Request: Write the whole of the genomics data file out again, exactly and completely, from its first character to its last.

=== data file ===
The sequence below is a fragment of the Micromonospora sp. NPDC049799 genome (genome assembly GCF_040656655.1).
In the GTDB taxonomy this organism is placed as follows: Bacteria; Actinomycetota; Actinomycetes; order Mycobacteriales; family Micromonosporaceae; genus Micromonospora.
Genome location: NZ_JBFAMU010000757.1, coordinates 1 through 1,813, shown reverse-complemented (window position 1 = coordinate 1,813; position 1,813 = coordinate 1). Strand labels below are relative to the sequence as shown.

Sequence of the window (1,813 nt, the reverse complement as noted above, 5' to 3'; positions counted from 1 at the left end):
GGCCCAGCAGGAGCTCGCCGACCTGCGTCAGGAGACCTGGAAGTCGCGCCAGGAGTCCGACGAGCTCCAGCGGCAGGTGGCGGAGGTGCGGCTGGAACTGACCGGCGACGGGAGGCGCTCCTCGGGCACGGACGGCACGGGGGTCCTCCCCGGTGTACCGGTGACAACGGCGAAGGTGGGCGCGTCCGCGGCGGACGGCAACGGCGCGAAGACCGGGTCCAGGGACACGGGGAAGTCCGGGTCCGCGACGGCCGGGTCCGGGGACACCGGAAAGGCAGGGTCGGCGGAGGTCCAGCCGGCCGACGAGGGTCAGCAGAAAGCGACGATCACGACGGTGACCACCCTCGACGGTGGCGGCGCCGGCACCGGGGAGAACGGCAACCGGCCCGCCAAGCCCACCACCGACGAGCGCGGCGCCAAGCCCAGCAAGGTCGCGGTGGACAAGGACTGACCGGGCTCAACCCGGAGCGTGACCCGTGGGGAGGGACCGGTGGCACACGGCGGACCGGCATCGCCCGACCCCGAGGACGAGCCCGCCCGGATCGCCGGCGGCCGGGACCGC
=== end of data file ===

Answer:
The sequence below is a fragment of the Micromonospora sp. NPDC049799 genome (genome assembly GCF_040656655.1).
In the GTDB taxonomy this organism is placed as follows: Bacteria; Actinomycetota; Actinomycetes; order Mycobacteriales; family Micromonosporaceae; genus Micromonospora.
Genome location: NZ_JBFAMU010000757.1, coordinates 1 through 1,813, shown reverse-complemented (window position 1 = coordinate 1,813; position 1,813 = coordinate 1). Strand labels below are relative to the sequence as shown.

Sequence of the window (1,813 nt, the reverse complement as noted above, 5' to 3'; positions counted from 1 at the left end):
GGCCCAGCAGGAGCTCGCCGACCTGCGTCAGGAGACCTGGAAGTCGCGCCAGGAGTCCGACGAGCTCCAGCGGCAGGTGGCGGAGGTGCGGCTGGAACTGACCGGCGACGGGAGGCGCTCCTCGGGCACGGACGGCACGGGGGTCCTCCCCGGTGTACCGGTGACAACGGCGAAGGTGGGCGCGTCCGCGGCGGACGGCAACGGCGCGAAGACCGGGTCCAGGGACACGGGGAAGTCCGGGTCCGCGACGGCCGGGTCCGGGGACACCGGAAAGGCAGGGTCGGCGGAGGTCCAGCCGGCCGACGAGGGTCAGCAGAAAGCGACGATCACGACGGTGACCACCCTCGACGGTGGCGGCGCCGGCACCGGGGAGAACGGCAACCGGCCCGCCAAGCCCACCACCGACGAGCGCGGCGCCAAGCCCAGCAAGGTCGCGGTGGACAAGGACTGACCGGGCTCAACCCGGAGCGTGACCCGTGGGGAGGGACCGGTGGCACACGGCGGACCGGCATCGCCCGACCCCGAGGACGAGCCCGCCCGGATCGCCGGCGGCCGGGACCGC